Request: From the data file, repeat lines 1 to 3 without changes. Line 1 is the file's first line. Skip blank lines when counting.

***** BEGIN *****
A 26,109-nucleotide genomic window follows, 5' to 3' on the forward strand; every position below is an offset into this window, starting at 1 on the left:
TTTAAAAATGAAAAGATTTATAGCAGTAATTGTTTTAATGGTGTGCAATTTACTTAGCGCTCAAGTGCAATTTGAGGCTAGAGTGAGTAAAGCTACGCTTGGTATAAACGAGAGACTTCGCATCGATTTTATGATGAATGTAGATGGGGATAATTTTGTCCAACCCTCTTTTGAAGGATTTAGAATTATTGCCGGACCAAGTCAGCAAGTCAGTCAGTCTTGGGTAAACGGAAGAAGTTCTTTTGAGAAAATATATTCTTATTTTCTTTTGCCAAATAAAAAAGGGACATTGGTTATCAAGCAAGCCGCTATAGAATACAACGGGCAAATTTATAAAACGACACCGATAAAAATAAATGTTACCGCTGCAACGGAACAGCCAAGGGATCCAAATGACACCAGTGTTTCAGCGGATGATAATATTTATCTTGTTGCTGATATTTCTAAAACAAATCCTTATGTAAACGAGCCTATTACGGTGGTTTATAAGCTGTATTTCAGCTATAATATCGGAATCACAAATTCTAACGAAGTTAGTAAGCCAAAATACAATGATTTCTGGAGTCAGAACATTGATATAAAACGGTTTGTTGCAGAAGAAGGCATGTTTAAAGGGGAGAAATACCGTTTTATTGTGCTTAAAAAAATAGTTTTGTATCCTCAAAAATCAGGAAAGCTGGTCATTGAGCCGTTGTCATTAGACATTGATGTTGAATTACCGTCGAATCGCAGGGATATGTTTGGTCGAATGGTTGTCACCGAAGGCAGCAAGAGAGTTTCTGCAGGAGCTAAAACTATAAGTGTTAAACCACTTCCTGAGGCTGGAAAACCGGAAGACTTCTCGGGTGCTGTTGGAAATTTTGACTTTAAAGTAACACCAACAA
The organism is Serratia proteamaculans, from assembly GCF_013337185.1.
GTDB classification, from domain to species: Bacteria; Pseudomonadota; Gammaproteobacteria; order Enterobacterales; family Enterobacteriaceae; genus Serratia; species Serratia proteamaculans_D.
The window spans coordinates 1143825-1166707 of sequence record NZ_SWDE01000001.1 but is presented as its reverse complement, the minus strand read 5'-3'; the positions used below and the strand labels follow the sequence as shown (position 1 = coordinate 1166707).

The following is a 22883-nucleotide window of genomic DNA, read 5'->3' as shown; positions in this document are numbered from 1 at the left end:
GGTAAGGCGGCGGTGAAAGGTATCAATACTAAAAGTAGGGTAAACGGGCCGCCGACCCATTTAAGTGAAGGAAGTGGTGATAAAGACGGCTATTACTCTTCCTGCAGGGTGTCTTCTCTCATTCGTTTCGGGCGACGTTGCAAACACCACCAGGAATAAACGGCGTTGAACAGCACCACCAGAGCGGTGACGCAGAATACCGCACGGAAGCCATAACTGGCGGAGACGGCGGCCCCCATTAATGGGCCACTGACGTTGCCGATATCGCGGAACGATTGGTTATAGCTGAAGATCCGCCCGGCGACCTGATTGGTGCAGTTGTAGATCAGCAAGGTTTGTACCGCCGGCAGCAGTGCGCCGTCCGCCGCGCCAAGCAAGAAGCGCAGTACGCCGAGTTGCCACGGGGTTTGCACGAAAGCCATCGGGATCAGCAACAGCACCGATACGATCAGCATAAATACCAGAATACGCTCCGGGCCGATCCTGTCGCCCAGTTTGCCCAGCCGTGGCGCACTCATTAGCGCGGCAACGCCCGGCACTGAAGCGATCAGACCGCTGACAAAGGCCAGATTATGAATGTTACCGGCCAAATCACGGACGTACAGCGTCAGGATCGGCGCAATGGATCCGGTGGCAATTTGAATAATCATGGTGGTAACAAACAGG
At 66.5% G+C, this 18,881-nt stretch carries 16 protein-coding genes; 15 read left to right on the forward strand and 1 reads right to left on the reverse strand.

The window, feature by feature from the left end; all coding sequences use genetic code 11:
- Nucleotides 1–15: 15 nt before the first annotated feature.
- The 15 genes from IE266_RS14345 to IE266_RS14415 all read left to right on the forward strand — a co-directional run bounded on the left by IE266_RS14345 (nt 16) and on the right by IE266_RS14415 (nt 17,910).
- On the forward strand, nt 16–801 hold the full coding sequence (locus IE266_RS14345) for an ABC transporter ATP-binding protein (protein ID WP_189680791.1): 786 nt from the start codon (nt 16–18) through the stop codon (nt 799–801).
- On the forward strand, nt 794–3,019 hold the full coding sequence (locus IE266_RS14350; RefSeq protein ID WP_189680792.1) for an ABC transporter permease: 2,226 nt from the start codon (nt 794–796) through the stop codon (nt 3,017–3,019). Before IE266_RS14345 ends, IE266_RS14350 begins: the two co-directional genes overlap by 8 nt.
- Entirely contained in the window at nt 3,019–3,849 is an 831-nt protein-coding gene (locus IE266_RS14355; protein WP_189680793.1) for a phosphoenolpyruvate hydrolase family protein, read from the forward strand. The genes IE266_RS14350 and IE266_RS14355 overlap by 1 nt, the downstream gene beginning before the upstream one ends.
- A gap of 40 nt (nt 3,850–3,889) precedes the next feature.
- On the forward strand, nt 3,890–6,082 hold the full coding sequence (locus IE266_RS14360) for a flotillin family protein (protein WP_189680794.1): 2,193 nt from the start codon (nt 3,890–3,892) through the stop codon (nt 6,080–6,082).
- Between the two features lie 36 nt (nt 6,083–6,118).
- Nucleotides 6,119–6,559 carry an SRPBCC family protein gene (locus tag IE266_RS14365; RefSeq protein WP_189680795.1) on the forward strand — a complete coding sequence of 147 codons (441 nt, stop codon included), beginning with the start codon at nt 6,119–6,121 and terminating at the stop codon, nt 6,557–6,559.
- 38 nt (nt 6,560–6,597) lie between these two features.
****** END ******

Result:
A 26,109-nucleotide genomic window follows, 5' to 3' on the forward strand; every position below is an offset into this window, starting at 1 on the left:
TTTAAAAATGAAAAGATTTATAGCAGTAATTGTTTTAATGGTGTGCAATTTACTTAGCGCTCAAGTGCAATTTGAGGCTAGAGTGAGTAAAGCTACGCTTGGTATAAACGAGAGACTTCGCATCGATTTTATGATGAATGTAGATGGGGATAATTTTGTCCAACCCTCTTTTGAAGGATTTAGAATTATTGCCGGACCAAGTCAGCAAGTCAGTCAGTCTTGGGTAAACGGAAGAAGTTCTTTTGAGAAAATATATTCTTATTTTCTTTTGCCAAATAAAAAAGGGACATTGGTTATCAAGCAAGCCGCTATAGAATACAACGGGCAAATTTATAAAACGACACCGATAAAAATAAATGTTACCGCTGCAACGGAACAGCCAAGGGATCCAAATGACACCAGTGTTTCAGCGGATGATAATATTTATCTTGTTGCTGATATTTCTAAAACAAATCCTTATGTAAACGAGCCTATTACGGTGGTTTATAAGCTGTATTTCAGCTATAATATCGGAATCACAAATTCTAACGAAGTTAGTAAGCCAAAATACAATGATTTCTGGAGTCAGAACATTGATATAAAACGGTTTGTTGCAGAAGAAGGCATGTTTAAAGGGGAGAAATACCGTTTTATTGTGCTTAAAAAAATAGTTTTGTATCCTCAAAAATCAGGAAAGCTGGTCATTGAGCCGTTGTCATTAGACATTGATGTTGAATTACCGTCGAATCGCAGGGATATGTTTGGTCGAATGGTTGTCACCGAAGGCAGCAAGAGAGTTTCTGCAGGAGCTAAAACTATAAGTGTTAAACCACTTCCTGAGGCTGGAAAACCGGAAGACTTCTCGGGTGCTGTTGGAAATTTTGACTTTAAAGTAACACCAACAA
The organism is Serratia proteamaculans, from assembly GCF_013337185.1.